The headstock is adorned with KoAloh’s signature logo, and most models come with KoAloha friction tuners although there are a few that rely on geared Grover tuning machines instead.

Before we dive deeper into the wonderful world of KoAloha ukuleles, we’d like to mention that this review focuses on a few unique models that captured our attention.

Don’t worry if the one you’re interested in isn’t mentioned here! We’d review every single ukulele produced by KoAloha if we had time, but for now, it’s worth mentioning that this company offers nothing but the best, as you’ll see if you ever get the opportunity to take the factory tour like Terry did.

You’re not going to find an economy-grade uke here but if you do decide to invest in a KoAloha, you’ll have a very difficult time putting it down.

KoAloha Longneck Soprano Ukulele

KoAloha Longneck Soprano Ukulele

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Also known as the “Super Soprano,” the KoAloha Soprano Long Neck ukulele features a concert-length neck on a soprano sized body with a traditional profile. The longneck style ukulele has more frets for greater range. It gives your fingers more room to move, and as you’d expect from an instrument of this caliber, the neck is made with solid hardwood for lasting durability.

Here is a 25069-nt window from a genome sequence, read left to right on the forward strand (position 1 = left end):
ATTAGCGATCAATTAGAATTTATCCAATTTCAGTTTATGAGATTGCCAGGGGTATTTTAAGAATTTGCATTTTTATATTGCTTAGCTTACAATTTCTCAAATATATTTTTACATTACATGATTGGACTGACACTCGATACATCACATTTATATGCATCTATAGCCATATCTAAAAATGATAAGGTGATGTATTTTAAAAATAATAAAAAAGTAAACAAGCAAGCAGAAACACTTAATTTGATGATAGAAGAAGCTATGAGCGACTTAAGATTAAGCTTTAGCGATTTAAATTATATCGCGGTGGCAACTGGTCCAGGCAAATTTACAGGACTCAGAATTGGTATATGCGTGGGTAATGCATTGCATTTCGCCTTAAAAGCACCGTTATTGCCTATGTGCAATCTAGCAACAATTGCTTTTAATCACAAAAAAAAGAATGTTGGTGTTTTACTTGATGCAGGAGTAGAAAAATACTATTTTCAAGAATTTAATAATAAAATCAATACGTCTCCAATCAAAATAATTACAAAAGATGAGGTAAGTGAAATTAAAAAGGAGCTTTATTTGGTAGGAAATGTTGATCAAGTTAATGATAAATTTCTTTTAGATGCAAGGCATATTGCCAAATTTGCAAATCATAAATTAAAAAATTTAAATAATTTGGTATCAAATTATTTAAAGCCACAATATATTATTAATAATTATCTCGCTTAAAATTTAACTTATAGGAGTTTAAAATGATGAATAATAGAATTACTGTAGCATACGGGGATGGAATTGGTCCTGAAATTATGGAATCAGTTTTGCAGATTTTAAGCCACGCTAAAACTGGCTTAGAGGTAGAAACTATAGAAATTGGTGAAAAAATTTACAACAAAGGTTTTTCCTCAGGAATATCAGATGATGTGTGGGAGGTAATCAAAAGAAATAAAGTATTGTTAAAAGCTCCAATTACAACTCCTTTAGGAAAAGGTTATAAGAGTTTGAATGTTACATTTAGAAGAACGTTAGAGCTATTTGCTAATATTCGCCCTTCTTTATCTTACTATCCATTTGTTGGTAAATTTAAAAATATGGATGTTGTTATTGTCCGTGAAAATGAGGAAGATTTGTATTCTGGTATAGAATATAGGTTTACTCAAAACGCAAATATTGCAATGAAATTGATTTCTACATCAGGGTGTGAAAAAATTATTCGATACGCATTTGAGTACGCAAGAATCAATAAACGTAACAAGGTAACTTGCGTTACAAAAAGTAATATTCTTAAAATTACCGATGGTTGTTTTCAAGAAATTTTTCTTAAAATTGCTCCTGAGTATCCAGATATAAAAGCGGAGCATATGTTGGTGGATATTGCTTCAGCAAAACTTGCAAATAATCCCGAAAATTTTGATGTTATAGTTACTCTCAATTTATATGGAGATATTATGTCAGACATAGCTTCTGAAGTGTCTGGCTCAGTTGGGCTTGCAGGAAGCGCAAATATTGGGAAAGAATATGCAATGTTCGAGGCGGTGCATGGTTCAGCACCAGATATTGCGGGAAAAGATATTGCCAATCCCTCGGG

Soundwise, the KoAloha Longneck soprano ukulele offers plenty of warmth, with bright, sunny tones and a surprising amount of depth given the instrument’s small size. The type of wood you choose will have a subtle impact on the sound.

Features

  • Solid wood body
  • TUSQ nut and saddle
  • Inlaid wood KoAloha logo on headstock
  • 5-pointed crown headstock
  • 17 frets (12 frets to body)
  • KoAloha friction tuners
  • Inlaid wood fret markers
  • Solid hardwood neck
  • Premium KoAloha fluorocarbon strings

KoAloha longneck soprano ukuleles are available in Opio, Mango, and Koa woods. A high-quality padded gig bag is included, and the instrument arrives set up and ready for your playing enjoyment.

KoAloha Slimline Tenor

KoAloha Slimline Tenor

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From the front, the KoAloha Slimline Tenor ukulele looks just like a standard tenor uke. Take a look at the instrument’s profile though, and you’ll notice that this ukulele is slimmer than usual. Even though this ukulele has a pared-down profile, the sound is rich and full.

This instrument offers an amazing fit and finish. It’s easy to hold whether you opt to add electronics or not, and it’s so pretty that you might find yourself hanging it up instead of storing it inside a bag!

Features

  • Designed for use with a pickup if desired
  • KoAloha geared tuners
  • Inlaid wood or abalone fret markers